A story in this Sunday's New York Times Magazine focuses largely on Jared Cohen, who at 28 is the youngest member of the State Department’s policy planning staff. He and Alec Ross, the first senior adviser for innovation to the secretary of state, have become key players in a campaign to use social media to relay information from the State Department to the digital world:
When Big Think interviewed Cohen in early 2008, he spoke about democracy, the Middle East, and his book, "Children of Jihad." At the time, Cohen said he had been brought into the State Department to figure out ways to address "the huge swath of the world’s population that’s under the age of 30."
"Nobody understands the youth better than youth understand themselves. Right?" Cohen said. "And similar to the kids in the Middle East being digital natives, I’m also a digital native in the United States, so youth can work to one’s advantage." He said that his role in the State department was to be a kind of internal think tank, generating ideas for how to engage and empower young people all around the world, and build connectivity with social media.
Cohen also asserted that social media companies like Facebook and MySpace were "doing a tremendous amount to promote democracy and counter violent extremism, and they’re doing it just by virtue of trying to make money and get into new markets, because they’re creating alternatives for young people. They’re creating outlets for expression. They’re creating opportunities for interaction. They’re breaking down national divides, socio-economic divides, religious divides. They’re bringing people together."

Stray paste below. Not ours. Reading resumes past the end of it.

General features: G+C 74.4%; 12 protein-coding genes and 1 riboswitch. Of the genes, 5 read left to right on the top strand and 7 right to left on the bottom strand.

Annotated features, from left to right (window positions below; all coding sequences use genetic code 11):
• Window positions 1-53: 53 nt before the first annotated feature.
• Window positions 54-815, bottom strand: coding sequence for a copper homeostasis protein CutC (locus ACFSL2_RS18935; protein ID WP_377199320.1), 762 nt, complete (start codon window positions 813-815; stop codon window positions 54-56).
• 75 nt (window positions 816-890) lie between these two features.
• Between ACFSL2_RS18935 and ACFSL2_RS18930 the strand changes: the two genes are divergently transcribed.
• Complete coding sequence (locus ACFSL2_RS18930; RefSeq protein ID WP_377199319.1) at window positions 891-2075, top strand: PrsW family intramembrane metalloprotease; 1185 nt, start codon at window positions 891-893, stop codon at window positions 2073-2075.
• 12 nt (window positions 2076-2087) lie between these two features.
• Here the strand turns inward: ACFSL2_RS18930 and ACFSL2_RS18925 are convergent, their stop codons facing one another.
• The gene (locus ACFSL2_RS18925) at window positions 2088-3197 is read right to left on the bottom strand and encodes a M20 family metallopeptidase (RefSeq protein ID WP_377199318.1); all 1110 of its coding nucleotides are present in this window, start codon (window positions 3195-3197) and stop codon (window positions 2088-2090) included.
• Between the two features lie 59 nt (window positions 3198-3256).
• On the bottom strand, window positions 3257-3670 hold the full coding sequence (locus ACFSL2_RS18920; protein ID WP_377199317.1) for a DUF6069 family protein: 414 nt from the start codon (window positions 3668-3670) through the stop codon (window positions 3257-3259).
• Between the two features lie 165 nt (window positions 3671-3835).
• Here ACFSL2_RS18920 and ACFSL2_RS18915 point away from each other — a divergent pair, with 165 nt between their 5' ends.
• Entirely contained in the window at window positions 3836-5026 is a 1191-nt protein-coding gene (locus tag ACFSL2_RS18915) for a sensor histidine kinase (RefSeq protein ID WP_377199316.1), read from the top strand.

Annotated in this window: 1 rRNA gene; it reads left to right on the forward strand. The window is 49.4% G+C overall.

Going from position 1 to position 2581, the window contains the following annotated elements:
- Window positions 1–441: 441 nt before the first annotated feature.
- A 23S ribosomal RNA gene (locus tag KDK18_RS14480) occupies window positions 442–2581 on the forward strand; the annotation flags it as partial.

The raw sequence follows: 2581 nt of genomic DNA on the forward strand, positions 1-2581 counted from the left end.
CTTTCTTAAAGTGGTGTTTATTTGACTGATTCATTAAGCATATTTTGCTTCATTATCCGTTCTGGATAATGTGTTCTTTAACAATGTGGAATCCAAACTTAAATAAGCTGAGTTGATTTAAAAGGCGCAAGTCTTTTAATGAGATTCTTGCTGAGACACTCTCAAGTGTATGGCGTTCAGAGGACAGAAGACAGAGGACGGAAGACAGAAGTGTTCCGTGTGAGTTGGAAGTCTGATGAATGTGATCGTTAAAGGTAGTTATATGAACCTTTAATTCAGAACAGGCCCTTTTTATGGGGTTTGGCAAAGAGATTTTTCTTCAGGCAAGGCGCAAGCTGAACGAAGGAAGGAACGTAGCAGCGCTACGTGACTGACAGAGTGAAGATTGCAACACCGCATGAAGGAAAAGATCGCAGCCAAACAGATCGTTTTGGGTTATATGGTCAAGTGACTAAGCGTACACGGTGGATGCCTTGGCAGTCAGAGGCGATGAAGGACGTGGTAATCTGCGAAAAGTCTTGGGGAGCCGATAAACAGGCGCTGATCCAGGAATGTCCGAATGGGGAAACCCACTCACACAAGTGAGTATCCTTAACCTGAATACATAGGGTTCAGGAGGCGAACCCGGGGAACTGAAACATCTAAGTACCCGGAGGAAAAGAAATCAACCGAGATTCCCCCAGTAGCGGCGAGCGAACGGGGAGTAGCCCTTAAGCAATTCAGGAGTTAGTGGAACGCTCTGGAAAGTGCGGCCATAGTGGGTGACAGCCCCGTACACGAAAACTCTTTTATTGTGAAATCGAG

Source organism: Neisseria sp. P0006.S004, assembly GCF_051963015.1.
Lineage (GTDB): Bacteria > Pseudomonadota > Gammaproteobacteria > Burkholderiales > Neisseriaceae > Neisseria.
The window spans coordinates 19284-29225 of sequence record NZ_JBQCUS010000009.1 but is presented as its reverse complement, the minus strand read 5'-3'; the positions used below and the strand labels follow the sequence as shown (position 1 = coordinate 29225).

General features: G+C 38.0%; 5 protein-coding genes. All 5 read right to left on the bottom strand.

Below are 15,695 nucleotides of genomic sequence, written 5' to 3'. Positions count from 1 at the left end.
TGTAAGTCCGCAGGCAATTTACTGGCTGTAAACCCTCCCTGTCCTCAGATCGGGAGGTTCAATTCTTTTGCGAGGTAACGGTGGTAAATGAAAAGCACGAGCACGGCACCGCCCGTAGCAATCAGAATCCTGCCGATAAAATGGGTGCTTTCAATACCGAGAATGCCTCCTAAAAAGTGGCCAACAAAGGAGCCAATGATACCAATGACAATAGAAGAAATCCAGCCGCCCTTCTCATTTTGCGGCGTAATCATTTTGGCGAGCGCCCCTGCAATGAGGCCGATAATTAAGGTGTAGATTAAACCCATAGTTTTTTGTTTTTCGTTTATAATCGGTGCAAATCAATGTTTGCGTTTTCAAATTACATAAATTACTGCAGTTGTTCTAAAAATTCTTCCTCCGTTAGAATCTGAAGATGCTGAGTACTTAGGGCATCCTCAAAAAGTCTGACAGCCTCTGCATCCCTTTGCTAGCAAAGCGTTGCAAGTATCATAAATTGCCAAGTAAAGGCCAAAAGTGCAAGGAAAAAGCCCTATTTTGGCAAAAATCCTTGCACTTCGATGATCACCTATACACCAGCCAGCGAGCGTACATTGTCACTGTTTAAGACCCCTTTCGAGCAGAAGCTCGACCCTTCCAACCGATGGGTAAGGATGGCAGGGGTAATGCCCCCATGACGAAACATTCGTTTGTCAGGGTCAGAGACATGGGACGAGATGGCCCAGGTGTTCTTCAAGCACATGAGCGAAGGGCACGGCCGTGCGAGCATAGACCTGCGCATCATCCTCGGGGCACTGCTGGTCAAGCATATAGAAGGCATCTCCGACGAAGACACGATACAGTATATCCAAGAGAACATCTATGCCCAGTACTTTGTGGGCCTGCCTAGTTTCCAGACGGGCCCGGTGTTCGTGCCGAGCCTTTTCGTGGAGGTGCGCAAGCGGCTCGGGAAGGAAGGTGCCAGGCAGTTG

Upstreamism advocate Rishi Manchanda calls us to understand health not as a "personal responsibility" but a "common good."
- Upstreamism tasks health care professionals to combat unhealthy social and cultural influences that exist outside — or upstream — of medical facilities.
- Patients from low-income neighborhoods are most at risk of negative health impacts.
- Thankfully, health care professionals are not alone. Upstreamism is increasingly part of our cultural consciousness.
The Bajau people's nomadic lifestyle has given them remarkable adaptions, enabling them to stay underwater for unbelievable periods of time. Their lifestyle, however, is quickly disappearing.
- The Bajau people travel in small flotillas throughout the Phillipines, Malaysia, and Indonesia, hunting fish underwater for food.
- Over the years, practicing this lifestyle has given the Bajau unique adaptations to swimming underwater. Many find it straightforward to dive up to 13 minutes 200 feet below the surface of the ocean.
- Unfortunately, many disparate factors are erasing the traditional Bajau way of life.
We explore the history of blood types and how they are classified to find out what makes the Rh-null type important to science and dangerous for those who live with it.
- Fewer than 50 people worldwide have 'golden blood' — or Rh-null.
- Blood is considered Rh-null if it lacks all of the 61 possible antigens in the Rh system.
- It's also very dangerous to live with this blood type, as so few people have it.
An innovation may lead to lifelike evolving machines.
- Scientists at Cornell University devise a material with 3 key traits of life.
- The goal for the researchers is not to create life but lifelike machines.
- The researchers were able to program metabolism into the material's DNA.
SMARTER FASTER trademarks owned by The Big Think, Inc. All rights reserved.